• http://manwhoisthursday.blogspot.com Thursday

    We let beautiful women get away with more too. Sexually attractive people in general.

  • Jackson

    I can’t remember which book it was but I was reading an Economics book recently and it had a chapter devoted to pretty much this theme… the oversexed artist.

    I’ve kind of made a word up Poiesphobia (poiesis) – fear of the creative or artistic.
    I consider myself very creative and as a consequence I’ve notice how this can often subtly cause agitation in people (yes, of course it might be because I’m deluded… blah blah). It might as well be a pheromone… people are as sensitive to it as a shark to blood but they don’t wish to seem meanspirited so they are expert at skirting the issue. The fact is, creativity can be very disruptive in terms of social comparison, ranking, self esteem etc.

  • Kezia Kamenetz

    I think economists, business people and politicians are held to a higher moral standard because they have a position in society that gives them the power to exploit the public for their own selfish benefit. To have an extremely selfish economist, politician or business person could have directly negative consequences for society as a whole, so it makes sense for the public to judge these individuals as such.

    On the other hand, although I don’t think it’s impossible, most artists don’t have the power to exploit or dupe the public for their selfish benefit. Even someone like John Grisham, who you could arguably say only writes his novels for the money, is still bringing a lot of pleasure and enjoyment to his readers whenever he does so. Artists are judged by their creation, and whether or not it provides something of use to people on the whole. So, if art is created that brings enjoyment or satisfaction to others, it makes very little difference to the public whether or not the creator of that art was a moral person, which makes sense.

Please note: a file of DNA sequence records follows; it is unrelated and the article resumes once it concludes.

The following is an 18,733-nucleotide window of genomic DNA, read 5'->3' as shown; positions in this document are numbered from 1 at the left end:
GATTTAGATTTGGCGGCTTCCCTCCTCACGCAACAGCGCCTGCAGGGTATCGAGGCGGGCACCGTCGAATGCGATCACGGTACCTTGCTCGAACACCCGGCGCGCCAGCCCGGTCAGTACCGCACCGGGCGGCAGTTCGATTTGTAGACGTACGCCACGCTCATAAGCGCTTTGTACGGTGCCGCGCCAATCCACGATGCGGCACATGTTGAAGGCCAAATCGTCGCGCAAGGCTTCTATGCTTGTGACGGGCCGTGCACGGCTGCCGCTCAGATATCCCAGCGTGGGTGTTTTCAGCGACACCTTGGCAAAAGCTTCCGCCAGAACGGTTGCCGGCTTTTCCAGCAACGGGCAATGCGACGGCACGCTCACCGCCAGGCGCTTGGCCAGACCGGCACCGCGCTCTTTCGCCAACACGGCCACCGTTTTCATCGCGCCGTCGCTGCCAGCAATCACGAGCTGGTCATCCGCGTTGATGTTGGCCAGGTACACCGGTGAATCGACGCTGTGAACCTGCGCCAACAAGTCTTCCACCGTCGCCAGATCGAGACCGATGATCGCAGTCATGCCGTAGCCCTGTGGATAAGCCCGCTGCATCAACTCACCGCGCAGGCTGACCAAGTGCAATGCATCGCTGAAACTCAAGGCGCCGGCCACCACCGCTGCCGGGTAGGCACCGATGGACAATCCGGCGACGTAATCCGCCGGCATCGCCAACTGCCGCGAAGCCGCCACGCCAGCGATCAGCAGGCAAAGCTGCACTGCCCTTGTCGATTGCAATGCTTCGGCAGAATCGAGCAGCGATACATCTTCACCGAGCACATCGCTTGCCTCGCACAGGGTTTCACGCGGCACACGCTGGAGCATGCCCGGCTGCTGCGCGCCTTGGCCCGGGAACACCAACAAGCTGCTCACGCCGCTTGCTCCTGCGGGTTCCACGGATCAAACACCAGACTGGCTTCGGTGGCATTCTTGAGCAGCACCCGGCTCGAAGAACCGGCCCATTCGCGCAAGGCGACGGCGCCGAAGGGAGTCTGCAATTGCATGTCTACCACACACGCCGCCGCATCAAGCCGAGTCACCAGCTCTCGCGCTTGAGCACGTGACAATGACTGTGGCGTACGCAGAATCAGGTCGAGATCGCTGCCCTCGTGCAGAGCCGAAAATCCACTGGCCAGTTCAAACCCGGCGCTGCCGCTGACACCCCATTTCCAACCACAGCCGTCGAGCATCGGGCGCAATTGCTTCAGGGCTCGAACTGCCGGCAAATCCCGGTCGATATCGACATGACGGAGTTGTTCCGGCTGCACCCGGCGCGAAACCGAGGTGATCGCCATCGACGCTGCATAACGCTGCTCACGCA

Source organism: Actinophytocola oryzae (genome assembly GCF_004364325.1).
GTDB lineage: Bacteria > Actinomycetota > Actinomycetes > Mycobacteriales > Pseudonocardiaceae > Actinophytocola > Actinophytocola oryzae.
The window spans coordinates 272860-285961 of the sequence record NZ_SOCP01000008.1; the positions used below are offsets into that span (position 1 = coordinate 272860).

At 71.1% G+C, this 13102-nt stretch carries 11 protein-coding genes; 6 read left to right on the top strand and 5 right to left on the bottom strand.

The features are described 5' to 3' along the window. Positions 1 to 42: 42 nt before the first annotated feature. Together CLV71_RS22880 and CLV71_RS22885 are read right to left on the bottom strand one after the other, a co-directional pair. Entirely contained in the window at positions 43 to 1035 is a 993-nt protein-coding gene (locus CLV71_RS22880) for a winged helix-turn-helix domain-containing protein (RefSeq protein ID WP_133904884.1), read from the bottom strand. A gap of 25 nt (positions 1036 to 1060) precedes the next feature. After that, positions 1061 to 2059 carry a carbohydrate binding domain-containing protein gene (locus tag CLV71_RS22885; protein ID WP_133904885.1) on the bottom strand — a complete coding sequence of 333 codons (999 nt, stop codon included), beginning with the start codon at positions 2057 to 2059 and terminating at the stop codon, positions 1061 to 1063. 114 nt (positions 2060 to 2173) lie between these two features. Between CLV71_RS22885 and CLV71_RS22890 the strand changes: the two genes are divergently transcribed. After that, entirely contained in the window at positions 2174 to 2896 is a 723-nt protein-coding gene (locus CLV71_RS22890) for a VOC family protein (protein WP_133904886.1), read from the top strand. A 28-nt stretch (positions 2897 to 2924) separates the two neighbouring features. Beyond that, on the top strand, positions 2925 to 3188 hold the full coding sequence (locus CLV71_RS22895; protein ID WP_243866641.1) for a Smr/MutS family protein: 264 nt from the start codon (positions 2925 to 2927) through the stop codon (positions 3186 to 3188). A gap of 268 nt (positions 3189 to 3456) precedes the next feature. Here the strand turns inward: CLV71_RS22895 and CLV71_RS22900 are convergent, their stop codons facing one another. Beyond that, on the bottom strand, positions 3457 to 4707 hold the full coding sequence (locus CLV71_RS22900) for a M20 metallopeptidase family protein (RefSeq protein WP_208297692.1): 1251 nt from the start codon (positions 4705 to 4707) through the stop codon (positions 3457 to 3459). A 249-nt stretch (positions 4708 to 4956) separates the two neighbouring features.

Now if the issue you are trying to describe is that people tend to idolize the individuals whose art they appreciate the most, overlooking their moral failings, yes that is certainly true. But isn’t that true of anyone who makes a contribution to society that we enjoy/appreciate? Are artists really unique in this?

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  • Atavist

    An underappreciated component of moral motivation is its signaling function in the domain of long-term mate selection. It’s less rewarding to cut a good moral figure when your mating opportunities permit more self-indulgent behavior. See Geoffrey Miller on women’s preferences for creative men as short-term flings (and across the menstrual cycle), and Julia Pradel on how long-term, but not short-term, relationship desires predict people’s attraction to altruistic others.

  • shootfly

    Isn’t it a two-way street, though? Sure, the troubled artist is permitted to be more lax morally, but then the rest of us feel less of a compulsion to contribute to his welfare. The priest, to take this all the way to the other end of the spectrum as far as moral expectations go, has virtually zero leeway in his behavior, but if he needs a helping hand we are much more likely to help him out. So, yes, artists might be able to get away with more, but they don’t get that for free.